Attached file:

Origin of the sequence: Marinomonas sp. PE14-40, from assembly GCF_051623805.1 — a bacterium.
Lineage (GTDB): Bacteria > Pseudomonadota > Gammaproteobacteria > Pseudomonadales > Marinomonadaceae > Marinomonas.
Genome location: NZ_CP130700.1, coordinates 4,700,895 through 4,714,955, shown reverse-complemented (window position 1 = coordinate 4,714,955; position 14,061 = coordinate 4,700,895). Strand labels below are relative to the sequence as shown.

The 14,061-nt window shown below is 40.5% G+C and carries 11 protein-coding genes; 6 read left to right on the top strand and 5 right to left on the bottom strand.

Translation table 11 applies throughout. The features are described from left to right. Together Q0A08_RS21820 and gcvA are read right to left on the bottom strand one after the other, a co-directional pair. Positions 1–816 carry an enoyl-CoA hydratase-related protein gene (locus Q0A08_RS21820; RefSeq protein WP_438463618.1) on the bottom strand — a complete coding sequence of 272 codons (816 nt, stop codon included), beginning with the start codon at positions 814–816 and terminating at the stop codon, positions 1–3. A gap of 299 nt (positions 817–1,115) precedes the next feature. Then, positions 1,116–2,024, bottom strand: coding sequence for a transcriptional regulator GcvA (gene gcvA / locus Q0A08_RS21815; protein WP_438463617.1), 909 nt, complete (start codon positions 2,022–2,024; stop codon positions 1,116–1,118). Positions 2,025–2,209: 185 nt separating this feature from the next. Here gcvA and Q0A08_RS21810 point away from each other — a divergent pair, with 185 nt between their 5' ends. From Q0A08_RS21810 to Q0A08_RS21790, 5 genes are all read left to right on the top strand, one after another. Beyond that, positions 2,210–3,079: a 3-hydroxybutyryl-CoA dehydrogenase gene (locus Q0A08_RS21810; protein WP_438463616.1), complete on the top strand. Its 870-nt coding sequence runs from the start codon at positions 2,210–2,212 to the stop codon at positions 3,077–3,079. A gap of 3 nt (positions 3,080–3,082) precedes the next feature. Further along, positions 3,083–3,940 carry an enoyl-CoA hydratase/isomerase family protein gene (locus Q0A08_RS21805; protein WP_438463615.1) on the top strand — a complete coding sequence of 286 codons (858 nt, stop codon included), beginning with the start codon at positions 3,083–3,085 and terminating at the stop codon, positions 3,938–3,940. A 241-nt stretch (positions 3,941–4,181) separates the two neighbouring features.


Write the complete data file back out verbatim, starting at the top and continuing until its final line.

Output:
Origin of the sequence: Marinomonas sp. PE14-40, from assembly GCF_051623805.1 — a bacterium.
Lineage (GTDB): Bacteria > Pseudomonadota > Gammaproteobacteria > Pseudomonadales > Marinomonadaceae > Marinomonas.
Genome location: NZ_CP130700.1, coordinates 4,700,895 through 4,714,955, shown reverse-complemented (window position 1 = coordinate 4,714,955; position 14,061 = coordinate 4,700,895). Strand labels below are relative to the sequence as shown.

The 14,061-nt window shown below is 40.5% G+C and carries 11 protein-coding genes; 6 read left to right on the top strand and 5 right to left on the bottom strand.

Translation table 11 applies throughout. The features are described from left to right. Together Q0A08_RS21820 and gcvA are read right to left on the bottom strand one after the other, a co-directional pair. Positions 1–816 carry an enoyl-CoA hydratase-related protein gene (locus Q0A08_RS21820; RefSeq protein WP_438463618.1) on the bottom strand — a complete coding sequence of 272 codons (816 nt, stop codon included), beginning with the start codon at positions 814–816 and terminating at the stop codon, positions 1–3. A gap of 299 nt (positions 817–1,115) precedes the next feature. Then, positions 1,116–2,024, bottom strand: coding sequence for a transcriptional regulator GcvA (gene gcvA / locus Q0A08_RS21815; protein WP_438463617.1), 909 nt, complete (start codon positions 2,022–2,024; stop codon positions 1,116–1,118). Positions 2,025–2,209: 185 nt separating this feature from the next. Here gcvA and Q0A08_RS21810 point away from each other — a divergent pair, with 185 nt between their 5' ends. From Q0A08_RS21810 to Q0A08_RS21790, 5 genes are all read left to right on the top strand, one after another. Beyond that, positions 2,210–3,079: a 3-hydroxybutyryl-CoA dehydrogenase gene (locus Q0A08_RS21810; protein WP_438463616.1), complete on the top strand. Its 870-nt coding sequence runs from the start codon at positions 2,210–2,212 to the stop codon at positions 3,077–3,079. A gap of 3 nt (positions 3,080–3,082) precedes the next feature. Further along, positions 3,083–3,940 carry an enoyl-CoA hydratase/isomerase family protein gene (locus Q0A08_RS21805; protein WP_438463615.1) on the top strand — a complete coding sequence of 286 codons (858 nt, stop codon included), beginning with the start codon at positions 3,083–3,085 and terminating at the stop codon, positions 3,938–3,940. A 241-nt stretch (positions 3,941–4,181) separates the two neighbouring features.